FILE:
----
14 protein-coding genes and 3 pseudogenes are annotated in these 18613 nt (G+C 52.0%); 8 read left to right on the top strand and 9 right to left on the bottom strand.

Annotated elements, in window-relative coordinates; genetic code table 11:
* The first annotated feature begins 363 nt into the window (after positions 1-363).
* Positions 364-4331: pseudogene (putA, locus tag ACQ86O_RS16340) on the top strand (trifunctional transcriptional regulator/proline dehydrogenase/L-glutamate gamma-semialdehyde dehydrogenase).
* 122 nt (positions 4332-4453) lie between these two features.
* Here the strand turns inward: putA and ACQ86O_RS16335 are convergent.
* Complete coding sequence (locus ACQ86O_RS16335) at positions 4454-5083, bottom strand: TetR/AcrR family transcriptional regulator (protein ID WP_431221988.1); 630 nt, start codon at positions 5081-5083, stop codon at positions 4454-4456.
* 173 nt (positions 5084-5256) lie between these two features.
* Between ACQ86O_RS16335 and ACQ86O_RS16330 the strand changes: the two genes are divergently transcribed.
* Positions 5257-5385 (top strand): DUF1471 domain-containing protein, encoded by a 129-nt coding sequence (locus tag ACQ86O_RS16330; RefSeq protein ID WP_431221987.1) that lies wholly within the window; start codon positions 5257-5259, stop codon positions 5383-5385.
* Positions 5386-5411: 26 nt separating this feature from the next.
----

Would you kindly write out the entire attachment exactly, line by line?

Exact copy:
14 protein-coding genes and 3 pseudogenes are annotated in these 18613 nt (G+C 52.0%); 8 read left to right on the top strand and 9 right to left on the bottom strand.

Annotated elements, in window-relative coordinates; genetic code table 11:
* The first annotated feature begins 363 nt into the window (after positions 1-363).
* Positions 364-4331: pseudogene (putA, locus tag ACQ86O_RS16340) on the top strand (trifunctional transcriptional regulator/proline dehydrogenase/L-glutamate gamma-semialdehyde dehydrogenase).
* 122 nt (positions 4332-4453) lie between these two features.
* Here the strand turns inward: putA and ACQ86O_RS16335 are convergent.
* Complete coding sequence (locus ACQ86O_RS16335) at positions 4454-5083, bottom strand: TetR/AcrR family transcriptional regulator (protein ID WP_431221988.1); 630 nt, start codon at positions 5081-5083, stop codon at positions 4454-4456.
* 173 nt (positions 5084-5256) lie between these two features.
* Between ACQ86O_RS16335 and ACQ86O_RS16330 the strand changes: the two genes are divergently transcribed.
* Positions 5257-5385 (top strand): DUF1471 domain-containing protein, encoded by a 129-nt coding sequence (locus tag ACQ86O_RS16330; RefSeq protein ID WP_431221987.1) that lies wholly within the window; start codon positions 5257-5259, stop codon positions 5383-5385.
* Positions 5386-5411: 26 nt separating this feature from the next.